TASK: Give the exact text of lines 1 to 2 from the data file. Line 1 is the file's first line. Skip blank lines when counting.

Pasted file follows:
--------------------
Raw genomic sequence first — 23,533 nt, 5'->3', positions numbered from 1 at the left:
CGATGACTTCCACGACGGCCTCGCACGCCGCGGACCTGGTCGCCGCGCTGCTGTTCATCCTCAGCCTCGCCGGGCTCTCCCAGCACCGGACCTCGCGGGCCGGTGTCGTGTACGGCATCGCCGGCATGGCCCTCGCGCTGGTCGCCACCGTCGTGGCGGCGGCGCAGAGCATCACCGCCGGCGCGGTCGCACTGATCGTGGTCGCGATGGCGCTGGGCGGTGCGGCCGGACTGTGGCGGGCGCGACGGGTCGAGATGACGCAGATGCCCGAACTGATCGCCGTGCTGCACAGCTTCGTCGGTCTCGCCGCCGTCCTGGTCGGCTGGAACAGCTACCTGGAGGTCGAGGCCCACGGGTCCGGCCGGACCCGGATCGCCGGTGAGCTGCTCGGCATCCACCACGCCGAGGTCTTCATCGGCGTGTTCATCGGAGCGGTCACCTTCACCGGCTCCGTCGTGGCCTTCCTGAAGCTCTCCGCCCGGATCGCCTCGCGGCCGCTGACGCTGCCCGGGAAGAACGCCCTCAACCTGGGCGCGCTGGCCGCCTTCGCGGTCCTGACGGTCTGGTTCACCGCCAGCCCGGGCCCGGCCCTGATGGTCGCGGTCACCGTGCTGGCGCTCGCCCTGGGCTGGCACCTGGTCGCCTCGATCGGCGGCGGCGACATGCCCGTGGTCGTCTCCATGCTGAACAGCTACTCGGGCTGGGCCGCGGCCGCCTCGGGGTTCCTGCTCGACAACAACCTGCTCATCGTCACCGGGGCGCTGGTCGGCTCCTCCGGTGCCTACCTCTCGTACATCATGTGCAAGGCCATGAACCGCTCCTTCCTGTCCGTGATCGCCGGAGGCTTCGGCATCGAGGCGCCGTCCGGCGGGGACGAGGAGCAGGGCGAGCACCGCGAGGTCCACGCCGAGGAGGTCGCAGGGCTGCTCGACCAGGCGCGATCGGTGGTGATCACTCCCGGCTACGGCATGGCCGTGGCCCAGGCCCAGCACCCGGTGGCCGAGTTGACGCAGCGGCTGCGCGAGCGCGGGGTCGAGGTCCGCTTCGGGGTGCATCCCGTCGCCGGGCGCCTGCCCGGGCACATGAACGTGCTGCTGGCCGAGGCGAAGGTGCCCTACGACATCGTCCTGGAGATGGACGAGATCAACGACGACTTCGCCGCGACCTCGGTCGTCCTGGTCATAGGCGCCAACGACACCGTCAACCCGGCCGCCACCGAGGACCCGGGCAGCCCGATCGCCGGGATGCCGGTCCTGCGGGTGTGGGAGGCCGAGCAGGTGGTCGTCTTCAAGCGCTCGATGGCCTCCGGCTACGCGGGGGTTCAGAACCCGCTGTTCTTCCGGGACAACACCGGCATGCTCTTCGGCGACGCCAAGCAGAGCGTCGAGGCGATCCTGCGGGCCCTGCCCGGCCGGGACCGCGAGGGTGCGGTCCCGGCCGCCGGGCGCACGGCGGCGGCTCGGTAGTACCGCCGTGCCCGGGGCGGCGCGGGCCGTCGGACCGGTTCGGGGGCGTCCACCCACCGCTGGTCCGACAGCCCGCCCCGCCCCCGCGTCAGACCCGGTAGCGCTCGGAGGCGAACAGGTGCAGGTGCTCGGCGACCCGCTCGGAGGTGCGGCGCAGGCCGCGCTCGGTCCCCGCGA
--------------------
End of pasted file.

Raw genomic sequence first — 23,533 nt, 5'->3', positions numbered from 1 at the left:
CGATGACTTCCACGACGGCCTCGCACGCCGCGGACCTGGTCGCCGCGCTGCTGTTCATCCTCAGCCTCGCCGGGCTCTCCCAGCACCGGACCTCGCGGGCCGGTGTCGTGTACGGCATCGCCGGCATGGCCCTCGCGCTGGTCGCCACCGTCGTGGCGGCGGCGCAGAGCATCACCGCCGGCGCGGTCGCACTGATCGTGGTCGCGATGGCGCTGGGCGGTGCGGCCGGACTGTGGCGGGCGCGACGGGTCGAGATGACGCAGATGCCCGAACTGATCGCCGTGCTGCACAGCTTCGTCGGTCTCGCCGCCGTCCTGGTCGGCTGGAACAGCTACCTGGAGGTCGAGGCCCACGGGTCCGGCCGGACCCGGATCGCCGGTGAGCTGCTCGGCATCCACCACGCCGAGGTCTTCATCGGCGTGTTCATCGGAGCGGTCACCTTCACCGGCTCCGTCGTGGCCTTCCTGAAGCTCTCCGCCCGGATCGCCTCGCGGCCGCTGACGCTGCCCGGGAAGAACGCCCTCAACCTGGGCGCGCTGGCCGCCTTCGCGGTCCTGACGGTCTGGTTCACCGCCAGCCCGGGCCCGGCCCTGATGGTCGCGGTCACCGTGCTGGCGCTCGCCCTGGGCTGGCACCTGGTCGCCTCGATCGGCGGCGGCGACATGCCCGTGGTCGTCTCCATGCTGAACAGCTACTCGGGCTGGGCCGCGGCCGCCTCGGGGTTCCTGCTCGACAACAACCTGCTCATCGTCACCGGGGCGCTGGTCGGCTCCTCCGGTGCCTACCTCTCGTACATCATGTGCAAGGCCATGAACCGCTCCTTCCTGTCCGTGATCGCCGGAGGCTTCGGCATCGAGGCGCCGTCCGGCGGGGACGAGGAGCAGGGCGAGCACCGCGAGGTCCACGCCGAGGAGGTCGCAGGGCTGCTCGACCAGGCGCGATCGGTGGTGATCACTCCCGGCTACGGCATGGCCGTGGCCCAGGCCCAGCACCCGGTGGCCGAGTTGACGCAGCGGCTGCGCGAGCGCGGGGTCGAGGTCCGCTTCGGGGTGCATCCCGTCGCCGGGCGCCTGCCCGGGCACATGAACGTGCTGCTGGCCGAGGCGAAGGTGCCCTACGACATCGTCCTGGAGATGGACGAGATCAACGACGACTTCGCCGCGACCTCGGTCGTCCTGGTCATAGGCGCCAACGACACCGTCAACCCGGCCGCCACCGAGGACCCGGGCAGCCCGATCGCCGGGATGCCGGTCCTGCGGGTGTGGGAGGCCGAGCAGGTGGTCGTCTTCAAGCGCTCGATGGCCTCCGGCTACGCGGGGGTTCAGAACCCGCTGTTCTTCCGGGACAACACCGGCATGCTCTTCGGCGACGCCAAGCAGAGCGTCGAGGCGATCCTGCGGGCCCTGCCCGGCCGGGACCGCGAGGGTGCGGTCCCGGCCGCCGGGCGCACGGCGGCGGCTCGGTAGTACCGCCGTGCCCGGGGCGGCGCGGGCCGTCGGACCGGTTCGGGGGCGTCCACCCACCGCTGGTCCGACAGCCCGCCCCGCCCCCGCGTCAGACCCGGTAGCGCTCGGAGGCGAACAGGTGCAGGTGCTCGGCGACCCGCTCGGAGGTGCGGCGCAGGCCGCGCTCGGTCCCCGCGA